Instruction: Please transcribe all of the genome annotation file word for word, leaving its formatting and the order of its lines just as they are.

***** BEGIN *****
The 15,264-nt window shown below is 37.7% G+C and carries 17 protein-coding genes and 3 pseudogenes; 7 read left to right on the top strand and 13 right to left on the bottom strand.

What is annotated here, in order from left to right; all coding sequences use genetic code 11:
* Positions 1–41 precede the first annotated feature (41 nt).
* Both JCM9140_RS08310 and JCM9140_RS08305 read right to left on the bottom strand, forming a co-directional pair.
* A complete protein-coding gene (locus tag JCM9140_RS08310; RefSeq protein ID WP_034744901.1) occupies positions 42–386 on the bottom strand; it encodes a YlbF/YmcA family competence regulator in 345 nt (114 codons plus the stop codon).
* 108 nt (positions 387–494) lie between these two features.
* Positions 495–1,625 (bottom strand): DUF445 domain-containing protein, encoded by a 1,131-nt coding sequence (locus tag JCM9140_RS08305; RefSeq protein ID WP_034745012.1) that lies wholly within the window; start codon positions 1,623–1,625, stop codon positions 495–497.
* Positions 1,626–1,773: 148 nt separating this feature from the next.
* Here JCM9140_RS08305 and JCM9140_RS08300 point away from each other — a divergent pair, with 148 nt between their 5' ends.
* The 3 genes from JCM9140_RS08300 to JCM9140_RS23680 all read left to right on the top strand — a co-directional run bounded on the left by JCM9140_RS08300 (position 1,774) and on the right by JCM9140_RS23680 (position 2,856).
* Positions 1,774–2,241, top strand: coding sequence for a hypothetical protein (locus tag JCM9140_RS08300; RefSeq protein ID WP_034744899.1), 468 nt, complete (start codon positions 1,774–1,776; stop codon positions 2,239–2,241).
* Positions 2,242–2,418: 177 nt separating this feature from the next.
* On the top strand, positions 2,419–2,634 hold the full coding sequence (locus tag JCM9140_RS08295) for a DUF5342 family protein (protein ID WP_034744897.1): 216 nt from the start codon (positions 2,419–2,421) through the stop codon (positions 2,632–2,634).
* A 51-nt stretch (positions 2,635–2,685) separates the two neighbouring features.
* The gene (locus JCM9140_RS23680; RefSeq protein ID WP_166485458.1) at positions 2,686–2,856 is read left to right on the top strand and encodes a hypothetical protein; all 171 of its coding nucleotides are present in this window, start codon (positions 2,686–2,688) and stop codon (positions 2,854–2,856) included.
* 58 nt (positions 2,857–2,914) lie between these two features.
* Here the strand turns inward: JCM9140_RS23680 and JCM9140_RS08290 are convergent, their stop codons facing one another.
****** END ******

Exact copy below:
The 15,264-nt window shown below is 37.7% G+C and carries 17 protein-coding genes and 3 pseudogenes; 7 read left to right on the top strand and 13 right to left on the bottom strand.

What is annotated here, in order from left to right; all coding sequences use genetic code 11:
* Positions 1–41 precede the first annotated feature (41 nt).
* Both JCM9140_RS08310 and JCM9140_RS08305 read right to left on the bottom strand, forming a co-directional pair.
* A complete protein-coding gene (locus tag JCM9140_RS08310; RefSeq protein ID WP_034744901.1) occupies positions 42–386 on the bottom strand; it encodes a YlbF/YmcA family competence regulator in 345 nt (114 codons plus the stop codon).
* 108 nt (positions 387–494) lie between these two features.
* Positions 495–1,625 (bottom strand): DUF445 domain-containing protein, encoded by a 1,131-nt coding sequence (locus tag JCM9140_RS08305; RefSeq protein ID WP_034745012.1) that lies wholly within the window; start codon positions 1,623–1,625, stop codon positions 495–497.
* Positions 1,626–1,773: 148 nt separating this feature from the next.
* Here JCM9140_RS08305 and JCM9140_RS08300 point away from each other — a divergent pair, with 148 nt between their 5' ends.
* The 3 genes from JCM9140_RS08300 to JCM9140_RS23680 all read left to right on the top strand — a co-directional run bounded on the left by JCM9140_RS08300 (position 1,774) and on the right by JCM9140_RS23680 (position 2,856).
* Positions 1,774–2,241, top strand: coding sequence for a hypothetical protein (locus tag JCM9140_RS08300; RefSeq protein ID WP_034744899.1), 468 nt, complete (start codon positions 1,774–1,776; stop codon positions 2,239–2,241).
* Positions 2,242–2,418: 177 nt separating this feature from the next.
* On the top strand, positions 2,419–2,634 hold the full coding sequence (locus tag JCM9140_RS08295) for a DUF5342 family protein (protein ID WP_034744897.1): 216 nt from the start codon (positions 2,419–2,421) through the stop codon (positions 2,632–2,634).
* A 51-nt stretch (positions 2,635–2,685) separates the two neighbouring features.
* The gene (locus JCM9140_RS23680; RefSeq protein ID WP_166485458.1) at positions 2,686–2,856 is read left to right on the top strand and encodes a hypothetical protein; all 171 of its coding nucleotides are present in this window, start codon (positions 2,686–2,688) and stop codon (positions 2,854–2,856) included.
* 58 nt (positions 2,857–2,914) lie between these two features.
* Here the strand turns inward: JCM9140_RS23680 and JCM9140_RS08290 are convergent, their stop codons facing one another.